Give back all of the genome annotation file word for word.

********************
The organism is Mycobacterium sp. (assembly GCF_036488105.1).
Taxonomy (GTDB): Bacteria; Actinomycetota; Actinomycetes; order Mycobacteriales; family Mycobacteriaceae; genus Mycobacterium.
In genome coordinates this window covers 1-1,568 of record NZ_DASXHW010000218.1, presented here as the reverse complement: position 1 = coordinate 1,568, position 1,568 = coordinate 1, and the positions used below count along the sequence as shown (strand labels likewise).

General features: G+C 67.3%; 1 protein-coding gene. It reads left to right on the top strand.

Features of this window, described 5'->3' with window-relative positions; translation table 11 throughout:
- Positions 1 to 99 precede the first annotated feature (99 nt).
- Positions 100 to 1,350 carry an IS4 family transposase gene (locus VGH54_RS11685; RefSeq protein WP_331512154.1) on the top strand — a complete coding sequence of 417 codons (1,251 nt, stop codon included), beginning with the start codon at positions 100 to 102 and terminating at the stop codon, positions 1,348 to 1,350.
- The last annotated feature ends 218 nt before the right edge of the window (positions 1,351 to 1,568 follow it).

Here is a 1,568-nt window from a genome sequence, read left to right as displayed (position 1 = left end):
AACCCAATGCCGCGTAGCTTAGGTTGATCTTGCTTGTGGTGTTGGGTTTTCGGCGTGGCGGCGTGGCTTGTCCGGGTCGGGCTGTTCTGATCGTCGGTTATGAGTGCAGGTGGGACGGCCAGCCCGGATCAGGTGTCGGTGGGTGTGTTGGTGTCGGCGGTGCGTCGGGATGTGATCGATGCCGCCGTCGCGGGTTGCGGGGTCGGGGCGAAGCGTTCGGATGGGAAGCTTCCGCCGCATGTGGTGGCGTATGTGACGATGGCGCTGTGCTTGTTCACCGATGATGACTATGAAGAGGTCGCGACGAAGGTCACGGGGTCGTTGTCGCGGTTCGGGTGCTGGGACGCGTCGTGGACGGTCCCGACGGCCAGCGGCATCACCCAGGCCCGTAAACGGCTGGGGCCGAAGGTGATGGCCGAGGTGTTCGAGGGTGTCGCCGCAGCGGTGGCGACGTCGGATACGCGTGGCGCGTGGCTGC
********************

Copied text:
The organism is Mycobacterium sp. (assembly GCF_036488105.1).
Taxonomy (GTDB): Bacteria; Actinomycetota; Actinomycetes; order Mycobacteriales; family Mycobacteriaceae; genus Mycobacterium.
In genome coordinates this window covers 1-1,568 of record NZ_DASXHW010000218.1, presented here as the reverse complement: position 1 = coordinate 1,568, position 1,568 = coordinate 1, and the positions used below count along the sequence as shown (strand labels likewise).

General features: G+C 67.3%; 1 protein-coding gene. It reads left to right on the top strand.

Features of this window, described 5'->3' with window-relative positions; translation table 11 throughout:
- Positions 1 to 99 precede the first annotated feature (99 nt).
- Positions 100 to 1,350 carry an IS4 family transposase gene (locus VGH54_RS11685; RefSeq protein WP_331512154.1) on the top strand — a complete coding sequence of 417 codons (1,251 nt, stop codon included), beginning with the start codon at positions 100 to 102 and terminating at the stop codon, positions 1,348 to 1,350.
- The last annotated feature ends 218 nt before the right edge of the window (positions 1,351 to 1,568 follow it).

Here is a 1,568-nt window from a genome sequence, read left to right as displayed (position 1 = left end):
AACCCAATGCCGCGTAGCTTAGGTTGATCTTGCTTGTGGTGTTGGGTTTTCGGCGTGGCGGCGTGGCTTGTCCGGGTCGGGCTGTTCTGATCGTCGGTTATGAGTGCAGGTGGGACGGCCAGCCCGGATCAGGTGTCGGTGGGTGTGTTGGTGTCGGCGGTGCGTCGGGATGTGATCGATGCCGCCGTCGCGGGTTGCGGGGTCGGGGCGAAGCGTTCGGATGGGAAGCTTCCGCCGCATGTGGTGGCGTATGTGACGATGGCGCTGTGCTTGTTCACCGATGATGACTATGAAGAGGTCGCGACGAAGGTCACGGGGTCGTTGTCGCGGTTCGGGTGCTGGGACGCGTCGTGGACGGTCCCGACGGCCAGCGGCATCACCCAGGCCCGTAAACGGCTGGGGCCGAAGGTGATGGCCGAGGTGTTCGAGGGTGTCGCCGCAGCGGTGGCGACGTCGGATACGCGTGGCGCGTGGCTGC